'Killer cyclists' crackdown accelerates as MPs back action after deaths in London

The Government said it would ensure “justice is done” against dangerous cyclists after MPs backed a change in the law to update an antiquated offence.

Cyclists who cause death by dangerous cycling could face up to 14 years in prison after the House of Commons on Wednesday voted through an amendment to create three new offences.

Pressure for the change has built since the deaths of at least two pedestrians due to collisions with cyclists in London, including one in Regent’s Park in which the man riding the bike escaped prosecution.

Transport Secretary Mark Harper confirmed that the Government would adopt the amendment to the Criminal Justice Bill, which is currently making its way through Parliament.

He said: “Most cyclists, like most drivers, are responsible and considerate. But it’s only right that the tiny minority who recklessly disregard others face the full weight of the law for doing so.

“Just like car drivers who flout the law, we are backing this legislation introducing new offences around dangerous cycling,” the minister said.

“These new measures will help protect law-abiding cyclists, pedestrians and other road users, whilst ensuring justice is done.”

The amendment creates three new offences including “causing death by dangerous cycling”, “causing serious injury by dangerous cycling” and “causing death by careless or inconsiderate cycling”.

The Commons campaign has been led by former Conservative leader Sir Iain Duncan Smith following the death in 2016 of Kim Briggs, a 44-year-old mother of two, when Charlie Alliston crashed into her on a fixed-gear bike with no front brakes in Old Street, east London.

He was cleared by a jury of manslaughter but jailed for 18 months for causing bodily harm by “wanton and furious riding”, under an 1861 law covering horse-drawn carriages that carries up to two years in jail.

It emerged this month that police had decided there was little chance of convicting a Credit Suisse banker who was involved in a fatal collision with an 81-year-old dog walker in central London.

Brian Fitzgerald crashed into Hilda Griffiths in June 2022 while doing laps of Regent’s Park with his Muswell Hill cycling club.

Regent’s Park has a 20mph speed limit, but Mr Fitzgerald’s group had been averaging 25mph around the park and had even reached 29mph, according to GPS readings.

Royal Parks this week urged Strava and other exercise apps to remove the park’s Outer Circle as a segment on their sites, where users can attempt to outdo each other with the fastest time. Strava’s leaderboard shows the record holder had an average speed of 34.2mph on the route.

Sir Iain made reference to the struggle to secure justice of Kim Briggs’ husband Matthew as he told MPs that the new law is “urgent”.

He said: “This is not, as is often accused by people who say anything about it, anti-cycling. Quite the opposite, it’s about making sure this takes place in a safe and reasonable manner.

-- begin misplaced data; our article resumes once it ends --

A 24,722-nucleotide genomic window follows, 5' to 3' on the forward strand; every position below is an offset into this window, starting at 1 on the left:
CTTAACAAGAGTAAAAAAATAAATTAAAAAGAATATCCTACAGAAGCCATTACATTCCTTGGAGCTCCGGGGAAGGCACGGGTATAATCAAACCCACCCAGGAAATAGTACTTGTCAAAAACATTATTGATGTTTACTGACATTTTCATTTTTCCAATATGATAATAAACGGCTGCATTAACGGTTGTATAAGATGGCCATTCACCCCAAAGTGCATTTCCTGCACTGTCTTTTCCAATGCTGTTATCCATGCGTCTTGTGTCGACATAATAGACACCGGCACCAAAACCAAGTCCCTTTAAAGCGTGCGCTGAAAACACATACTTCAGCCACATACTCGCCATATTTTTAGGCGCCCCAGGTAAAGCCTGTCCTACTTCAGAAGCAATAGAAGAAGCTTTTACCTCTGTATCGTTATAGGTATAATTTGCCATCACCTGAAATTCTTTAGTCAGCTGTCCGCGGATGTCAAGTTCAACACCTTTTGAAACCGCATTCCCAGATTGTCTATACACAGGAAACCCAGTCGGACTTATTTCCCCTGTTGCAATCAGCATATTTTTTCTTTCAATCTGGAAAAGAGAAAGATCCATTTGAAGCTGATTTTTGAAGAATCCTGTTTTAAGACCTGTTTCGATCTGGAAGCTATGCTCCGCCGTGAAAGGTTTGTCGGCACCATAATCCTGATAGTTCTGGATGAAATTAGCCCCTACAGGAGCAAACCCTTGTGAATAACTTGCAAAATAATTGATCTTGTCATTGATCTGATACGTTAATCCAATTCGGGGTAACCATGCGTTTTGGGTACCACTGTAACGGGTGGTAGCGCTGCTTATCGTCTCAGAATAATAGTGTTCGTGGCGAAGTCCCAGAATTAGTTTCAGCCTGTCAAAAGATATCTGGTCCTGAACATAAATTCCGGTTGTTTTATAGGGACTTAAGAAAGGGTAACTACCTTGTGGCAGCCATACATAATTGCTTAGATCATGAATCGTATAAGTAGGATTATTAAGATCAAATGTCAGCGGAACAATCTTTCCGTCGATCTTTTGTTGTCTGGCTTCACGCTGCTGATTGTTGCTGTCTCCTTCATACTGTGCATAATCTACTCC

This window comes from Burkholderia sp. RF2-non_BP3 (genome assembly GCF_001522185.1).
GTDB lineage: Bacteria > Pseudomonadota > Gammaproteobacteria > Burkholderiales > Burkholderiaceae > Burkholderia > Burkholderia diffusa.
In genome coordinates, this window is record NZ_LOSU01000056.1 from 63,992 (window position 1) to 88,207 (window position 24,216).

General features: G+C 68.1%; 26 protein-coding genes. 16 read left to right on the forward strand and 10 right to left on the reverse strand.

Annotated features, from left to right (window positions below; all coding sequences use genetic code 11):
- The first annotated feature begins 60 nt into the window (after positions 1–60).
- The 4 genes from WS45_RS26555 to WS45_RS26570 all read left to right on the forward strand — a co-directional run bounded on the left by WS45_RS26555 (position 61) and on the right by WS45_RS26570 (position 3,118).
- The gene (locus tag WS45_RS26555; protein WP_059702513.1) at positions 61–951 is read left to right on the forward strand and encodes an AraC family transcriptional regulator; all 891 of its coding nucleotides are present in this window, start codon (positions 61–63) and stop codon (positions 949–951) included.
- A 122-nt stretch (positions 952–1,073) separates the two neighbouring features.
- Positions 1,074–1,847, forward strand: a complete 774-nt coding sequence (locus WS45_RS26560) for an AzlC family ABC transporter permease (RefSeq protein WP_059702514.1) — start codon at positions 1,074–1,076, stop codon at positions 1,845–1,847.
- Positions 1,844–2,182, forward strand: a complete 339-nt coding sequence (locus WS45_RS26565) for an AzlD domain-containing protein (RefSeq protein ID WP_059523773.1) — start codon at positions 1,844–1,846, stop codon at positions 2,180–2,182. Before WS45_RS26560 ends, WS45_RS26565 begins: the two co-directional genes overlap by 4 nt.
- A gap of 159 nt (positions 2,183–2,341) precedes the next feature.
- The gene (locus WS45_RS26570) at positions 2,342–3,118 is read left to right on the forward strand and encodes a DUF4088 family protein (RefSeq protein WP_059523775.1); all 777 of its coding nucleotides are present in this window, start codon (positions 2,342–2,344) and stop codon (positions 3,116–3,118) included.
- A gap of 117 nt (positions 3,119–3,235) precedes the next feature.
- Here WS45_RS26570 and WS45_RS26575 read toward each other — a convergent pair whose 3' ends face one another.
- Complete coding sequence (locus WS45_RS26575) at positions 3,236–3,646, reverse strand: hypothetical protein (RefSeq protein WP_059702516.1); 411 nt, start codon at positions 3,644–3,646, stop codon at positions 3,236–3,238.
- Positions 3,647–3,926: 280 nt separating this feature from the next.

“The amendment, I believe, will achieve equal accountability, just as drivers are held accountable for dangerous driving that results in death, cyclists I think should face similar consequences for reckless behaviour that leads to fatalities.”

Causing death or serious injury by dangerous, careless or inconsiderate driving are already offences, but only if the vehicle is “mechanically propelled”.

The proposed law would also require cyclists to make sure their vehicle “is equipped and maintained” in a legal way, which includes keeping brakes in working order. It would apply to incidents involving pedal cycles, e-bikes, e-scooters and e-unicycles.

Sir Iain this week visited Regent’s Park with LBC, using a speed gun on passing cyclists and meeting a woman, Paola dos Santos, who suffered a fractured skull when she was hit by a cyclist two weeks ago at the same spot that Ms Griffiths was killed.

"Cyclists need to go slower, it's a culture problem. London is not a velodrome,” Ms dos Santos said.

Cyclists groups, however, have long urged responsible riding around pedestrians and are warning against a disproportionate response as ministers step up pre-election rhetoric in support of motorists, including calls for local councils to ditch cycle lanes and low-traffic neighbourhoods.

Former Top Gear presenter James May condemned “disrespectful and irresponsible” cyclists for racing around Regent’s Park, but said it would be “nonsense” to restrict cyclists in such places.

And cyclists face their own threat in Regent’s Park, with “bikejackings” by moped-riding thugs on the rise.

Lucy Straker, campaigns manager at the road safety charity Brake, said the Government was neglecting to tackle hundreds of deaths on the roads.

"As the Government are keen to support this new legislation, then perhaps they would also be keen to deliver on their commitment to publish a new Road Safety Strategy - which they committed to doing in 2021 - and to which we are still waiting for in 2024,” she told the Standard.

“In 2022, 1,766 people were killed on our roads - a 10% increase from 2021.

“A Road Safety Strategy would include measures to reduce the number of people being killed and seriously injured on our roads - however they choose to travel - and help people find healthy and safe ways to travel."